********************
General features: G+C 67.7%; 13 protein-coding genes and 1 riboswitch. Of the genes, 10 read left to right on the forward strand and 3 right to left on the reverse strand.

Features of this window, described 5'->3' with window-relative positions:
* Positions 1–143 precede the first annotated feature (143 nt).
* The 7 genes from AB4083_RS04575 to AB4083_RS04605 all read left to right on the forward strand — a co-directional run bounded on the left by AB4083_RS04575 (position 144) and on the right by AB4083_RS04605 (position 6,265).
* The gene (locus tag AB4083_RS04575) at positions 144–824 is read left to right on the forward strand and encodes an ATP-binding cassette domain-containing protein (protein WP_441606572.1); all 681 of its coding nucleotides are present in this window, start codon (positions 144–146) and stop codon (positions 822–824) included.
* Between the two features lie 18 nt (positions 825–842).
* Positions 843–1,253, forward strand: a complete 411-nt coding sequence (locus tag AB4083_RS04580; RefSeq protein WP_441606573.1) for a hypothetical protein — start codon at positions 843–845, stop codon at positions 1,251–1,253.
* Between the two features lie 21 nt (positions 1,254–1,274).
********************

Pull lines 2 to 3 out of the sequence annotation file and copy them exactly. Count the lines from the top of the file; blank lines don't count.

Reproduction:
Features of this window, described 5'->3' with window-relative positions:
* Positions 1–143 precede the first annotated feature (143 nt).